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Old 08-24-2014, 10:45 AM
cmac2012's Avatar
cmac2012 cmac2012 is online now
Renaissance Dude
Location: Berkeley, CA
 
Join Date: Nov 2005
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Mein Auto: 1987 325i, 403K
Water in the Cabo/southern Baja area - proposed gold mine

Regular readers of my column may recall that I visited Todos Santos, Baja Sur about a year and a half ago. Flew to the San Jose del Cabo airport. Todos Santos is about 50 miles north on the west coast. I drove back to the Bay Area with my friend who wanted to be with her daughter for the birth of her first grandchild in Humboldt.

The area is not a hard desert, a la Iraq. For most of the trip, ample desert flora was to be seen - lot of large cactus and other exotic plants. But it is fairly dry and water in general is not in long supply. Just about the entire water supply for the whole area comes from the mini rain forest, probably not the correct phrase, around the Sierra de la Laguna, a small mountain range in southern Baja:

http://en.wikipedia.org/wiki/Sierra_de_la_Laguna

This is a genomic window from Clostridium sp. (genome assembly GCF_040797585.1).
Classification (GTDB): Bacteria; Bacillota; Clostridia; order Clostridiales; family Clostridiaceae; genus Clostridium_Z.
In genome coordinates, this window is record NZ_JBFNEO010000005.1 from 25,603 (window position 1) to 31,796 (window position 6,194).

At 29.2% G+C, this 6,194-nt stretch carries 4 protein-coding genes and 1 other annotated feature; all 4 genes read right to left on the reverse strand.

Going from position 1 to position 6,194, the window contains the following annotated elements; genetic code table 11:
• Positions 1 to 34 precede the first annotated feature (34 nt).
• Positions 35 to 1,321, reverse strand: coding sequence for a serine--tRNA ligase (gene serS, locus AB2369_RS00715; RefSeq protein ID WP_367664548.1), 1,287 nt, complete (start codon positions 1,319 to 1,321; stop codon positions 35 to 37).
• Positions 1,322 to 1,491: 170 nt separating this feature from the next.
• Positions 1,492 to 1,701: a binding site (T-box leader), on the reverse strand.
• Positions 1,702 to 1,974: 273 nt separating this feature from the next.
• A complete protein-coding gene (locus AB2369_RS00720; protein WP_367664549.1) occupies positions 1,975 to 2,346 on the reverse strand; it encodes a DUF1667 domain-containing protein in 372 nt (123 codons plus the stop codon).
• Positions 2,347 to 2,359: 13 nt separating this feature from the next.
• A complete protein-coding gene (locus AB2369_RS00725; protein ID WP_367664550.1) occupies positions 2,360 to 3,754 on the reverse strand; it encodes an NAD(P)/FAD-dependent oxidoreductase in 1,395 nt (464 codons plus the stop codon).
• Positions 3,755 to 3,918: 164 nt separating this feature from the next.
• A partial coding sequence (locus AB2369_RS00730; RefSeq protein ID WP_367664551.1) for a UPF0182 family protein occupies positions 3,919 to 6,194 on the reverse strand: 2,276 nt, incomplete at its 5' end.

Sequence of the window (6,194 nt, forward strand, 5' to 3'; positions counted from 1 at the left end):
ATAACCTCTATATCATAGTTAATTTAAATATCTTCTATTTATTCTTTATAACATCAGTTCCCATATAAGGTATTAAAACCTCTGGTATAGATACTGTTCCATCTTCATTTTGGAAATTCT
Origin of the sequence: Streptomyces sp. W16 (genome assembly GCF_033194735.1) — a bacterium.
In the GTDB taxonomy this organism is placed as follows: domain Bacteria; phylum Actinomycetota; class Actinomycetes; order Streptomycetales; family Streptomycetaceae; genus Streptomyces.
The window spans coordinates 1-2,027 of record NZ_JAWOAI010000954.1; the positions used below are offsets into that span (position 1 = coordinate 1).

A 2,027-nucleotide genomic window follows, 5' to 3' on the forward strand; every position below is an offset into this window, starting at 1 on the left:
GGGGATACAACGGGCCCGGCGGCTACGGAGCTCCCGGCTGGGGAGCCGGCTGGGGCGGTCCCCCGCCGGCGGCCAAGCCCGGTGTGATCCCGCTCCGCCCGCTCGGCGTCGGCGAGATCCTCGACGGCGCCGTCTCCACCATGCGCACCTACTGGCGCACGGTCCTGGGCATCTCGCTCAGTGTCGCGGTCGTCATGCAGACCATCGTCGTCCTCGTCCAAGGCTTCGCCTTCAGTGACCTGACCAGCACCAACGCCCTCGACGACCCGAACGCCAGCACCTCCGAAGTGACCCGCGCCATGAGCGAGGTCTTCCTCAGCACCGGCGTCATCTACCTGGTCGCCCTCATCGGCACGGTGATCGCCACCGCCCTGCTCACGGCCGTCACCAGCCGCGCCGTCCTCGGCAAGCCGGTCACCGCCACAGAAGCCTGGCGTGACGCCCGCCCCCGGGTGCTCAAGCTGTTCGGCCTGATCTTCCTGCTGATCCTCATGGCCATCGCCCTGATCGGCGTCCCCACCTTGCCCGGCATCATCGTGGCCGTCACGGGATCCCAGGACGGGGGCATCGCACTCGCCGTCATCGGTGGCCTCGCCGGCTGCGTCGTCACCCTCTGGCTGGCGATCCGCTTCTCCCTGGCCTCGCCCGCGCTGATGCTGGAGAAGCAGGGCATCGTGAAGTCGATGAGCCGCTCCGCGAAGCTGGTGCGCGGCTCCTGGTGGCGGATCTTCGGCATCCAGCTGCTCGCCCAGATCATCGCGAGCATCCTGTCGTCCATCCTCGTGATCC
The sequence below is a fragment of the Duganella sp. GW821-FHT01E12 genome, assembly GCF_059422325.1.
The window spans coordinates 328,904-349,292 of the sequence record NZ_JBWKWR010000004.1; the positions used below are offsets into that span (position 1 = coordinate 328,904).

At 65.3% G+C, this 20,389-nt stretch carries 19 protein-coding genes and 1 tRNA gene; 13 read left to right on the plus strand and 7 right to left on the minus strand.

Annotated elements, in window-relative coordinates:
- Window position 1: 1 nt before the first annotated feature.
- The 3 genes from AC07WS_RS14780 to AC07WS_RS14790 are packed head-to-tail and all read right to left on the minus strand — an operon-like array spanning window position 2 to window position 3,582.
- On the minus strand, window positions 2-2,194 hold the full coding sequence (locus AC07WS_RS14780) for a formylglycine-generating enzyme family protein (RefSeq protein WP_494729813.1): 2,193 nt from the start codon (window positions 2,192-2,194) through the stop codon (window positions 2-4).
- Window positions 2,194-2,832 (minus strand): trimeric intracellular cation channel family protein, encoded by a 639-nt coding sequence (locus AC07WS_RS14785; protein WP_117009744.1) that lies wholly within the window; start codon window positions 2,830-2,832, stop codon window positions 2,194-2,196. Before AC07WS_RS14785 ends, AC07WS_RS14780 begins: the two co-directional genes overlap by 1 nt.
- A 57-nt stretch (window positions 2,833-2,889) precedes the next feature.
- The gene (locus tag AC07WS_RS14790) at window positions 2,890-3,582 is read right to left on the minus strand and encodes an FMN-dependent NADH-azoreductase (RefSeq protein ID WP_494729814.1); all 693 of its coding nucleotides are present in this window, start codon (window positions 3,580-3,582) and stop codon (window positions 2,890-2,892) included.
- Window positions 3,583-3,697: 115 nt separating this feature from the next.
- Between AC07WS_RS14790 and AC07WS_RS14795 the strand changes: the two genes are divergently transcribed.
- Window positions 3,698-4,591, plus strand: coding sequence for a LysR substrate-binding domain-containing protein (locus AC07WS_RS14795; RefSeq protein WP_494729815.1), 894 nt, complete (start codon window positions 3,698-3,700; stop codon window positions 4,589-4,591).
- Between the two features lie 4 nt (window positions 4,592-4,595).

I believe the highest point is about 6200 feet. My friend makes a good case that w/o that water, the tourist and native residency areas would all but not exist.

There is a move afoot to stop a proposed gold mine from going in up in those hills. She sent me this online petition recently:

http://tinyurl.com/lc5ozvr

The page is in Spanish. Google translate makes it readable if not especially elegant:

Quote:
To extract gold from the stones are used and generate hazardous chemicals such as cyanide, arsenic, sulfuric acid, lead and other heavy metals. The dust generated by the daily explosions and mine operation would cover a radius of up to 170 km with harmful effects on plants and animals, polluting the water, air and soil from the municipalities of La Paz to Los Cabos, this would increase the rate of cancer and other chronic or fatal diseases. The Sierra de la Laguna captures the water we consume throughout the southern state. Sierra born in our water; while in regions such as La Paz, Todos Santos and Los Cabos just rain just over 10 inches per year in the highest parts of the Sierra falls an average of one meter of rain per year How could we put our main source of risk water that is contaminated by hazardous chemicals which generates a surface mining?
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Last edited by cmac2012; 08-24-2014 at 11:47 AM.
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